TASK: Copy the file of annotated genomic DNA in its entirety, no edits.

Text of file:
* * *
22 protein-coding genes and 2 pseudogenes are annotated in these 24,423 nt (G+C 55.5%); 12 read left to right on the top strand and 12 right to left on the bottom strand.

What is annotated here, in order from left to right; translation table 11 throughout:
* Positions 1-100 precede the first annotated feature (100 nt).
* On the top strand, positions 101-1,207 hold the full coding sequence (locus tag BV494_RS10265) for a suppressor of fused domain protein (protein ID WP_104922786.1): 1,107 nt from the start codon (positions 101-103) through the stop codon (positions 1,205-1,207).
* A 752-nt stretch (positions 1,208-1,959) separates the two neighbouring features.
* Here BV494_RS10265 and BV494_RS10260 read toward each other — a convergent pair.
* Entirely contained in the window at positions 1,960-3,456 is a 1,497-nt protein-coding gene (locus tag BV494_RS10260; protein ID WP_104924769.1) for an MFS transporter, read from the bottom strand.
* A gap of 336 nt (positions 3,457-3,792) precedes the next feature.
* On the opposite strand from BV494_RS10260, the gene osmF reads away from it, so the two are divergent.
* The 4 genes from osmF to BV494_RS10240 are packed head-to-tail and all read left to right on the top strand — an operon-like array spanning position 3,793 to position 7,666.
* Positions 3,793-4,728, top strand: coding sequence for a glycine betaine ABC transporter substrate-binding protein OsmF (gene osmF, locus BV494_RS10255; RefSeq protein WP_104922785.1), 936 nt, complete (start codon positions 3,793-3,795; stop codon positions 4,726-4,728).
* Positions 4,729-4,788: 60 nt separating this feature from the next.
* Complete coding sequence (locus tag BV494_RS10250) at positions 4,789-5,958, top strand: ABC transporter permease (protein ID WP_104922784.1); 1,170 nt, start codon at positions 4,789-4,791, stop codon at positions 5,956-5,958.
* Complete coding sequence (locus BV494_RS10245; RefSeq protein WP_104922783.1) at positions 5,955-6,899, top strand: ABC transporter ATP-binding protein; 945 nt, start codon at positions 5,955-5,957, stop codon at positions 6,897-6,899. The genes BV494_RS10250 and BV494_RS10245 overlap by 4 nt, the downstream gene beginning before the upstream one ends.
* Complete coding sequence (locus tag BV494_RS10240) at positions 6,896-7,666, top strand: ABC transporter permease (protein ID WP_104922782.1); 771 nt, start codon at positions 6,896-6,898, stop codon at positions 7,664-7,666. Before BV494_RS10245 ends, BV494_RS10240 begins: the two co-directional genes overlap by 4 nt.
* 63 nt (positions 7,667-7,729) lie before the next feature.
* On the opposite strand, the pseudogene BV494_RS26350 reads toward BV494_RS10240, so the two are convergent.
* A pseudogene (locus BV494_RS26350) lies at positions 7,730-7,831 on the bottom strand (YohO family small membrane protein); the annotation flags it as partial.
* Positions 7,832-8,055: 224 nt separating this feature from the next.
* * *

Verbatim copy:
22 protein-coding genes and 2 pseudogenes are annotated in these 24,423 nt (G+C 55.5%); 12 read left to right on the top strand and 12 right to left on the bottom strand.

What is annotated here, in order from left to right; translation table 11 throughout:
* Positions 1-100 precede the first annotated feature (100 nt).
* On the top strand, positions 101-1,207 hold the full coding sequence (locus tag BV494_RS10265) for a suppressor of fused domain protein (protein ID WP_104922786.1): 1,107 nt from the start codon (positions 101-103) through the stop codon (positions 1,205-1,207).
* A 752-nt stretch (positions 1,208-1,959) separates the two neighbouring features.
* Here BV494_RS10265 and BV494_RS10260 read toward each other — a convergent pair.
* Entirely contained in the window at positions 1,960-3,456 is a 1,497-nt protein-coding gene (locus tag BV494_RS10260; protein ID WP_104924769.1) for an MFS transporter, read from the bottom strand.
* A gap of 336 nt (positions 3,457-3,792) precedes the next feature.
* On the opposite strand from BV494_RS10260, the gene osmF reads away from it, so the two are divergent.
* The 4 genes from osmF to BV494_RS10240 are packed head-to-tail and all read left to right on the top strand — an operon-like array spanning position 3,793 to position 7,666.
* Positions 3,793-4,728, top strand: coding sequence for a glycine betaine ABC transporter substrate-binding protein OsmF (gene osmF, locus BV494_RS10255; RefSeq protein WP_104922785.1), 936 nt, complete (start codon positions 3,793-3,795; stop codon positions 4,726-4,728).
* Positions 4,729-4,788: 60 nt separating this feature from the next.
* Complete coding sequence (locus tag BV494_RS10250) at positions 4,789-5,958, top strand: ABC transporter permease (protein ID WP_104922784.1); 1,170 nt, start codon at positions 4,789-4,791, stop codon at positions 5,956-5,958.
* Complete coding sequence (locus BV494_RS10245; RefSeq protein WP_104922783.1) at positions 5,955-6,899, top strand: ABC transporter ATP-binding protein; 945 nt, start codon at positions 5,955-5,957, stop codon at positions 6,897-6,899. The genes BV494_RS10250 and BV494_RS10245 overlap by 4 nt, the downstream gene beginning before the upstream one ends.
* Complete coding sequence (locus tag BV494_RS10240) at positions 6,896-7,666, top strand: ABC transporter permease (protein ID WP_104922782.1); 771 nt, start codon at positions 6,896-6,898, stop codon at positions 7,664-7,666. Before BV494_RS10245 ends, BV494_RS10240 begins: the two co-directional genes overlap by 4 nt.
* 63 nt (positions 7,667-7,729) lie before the next feature.
* On the opposite strand, the pseudogene BV494_RS26350 reads toward BV494_RS10240, so the two are convergent.
* A pseudogene (locus BV494_RS26350) lies at positions 7,730-7,831 on the bottom strand (YohO family small membrane protein); the annotation flags it as partial.
* Positions 7,832-8,055: 224 nt separating this feature from the next.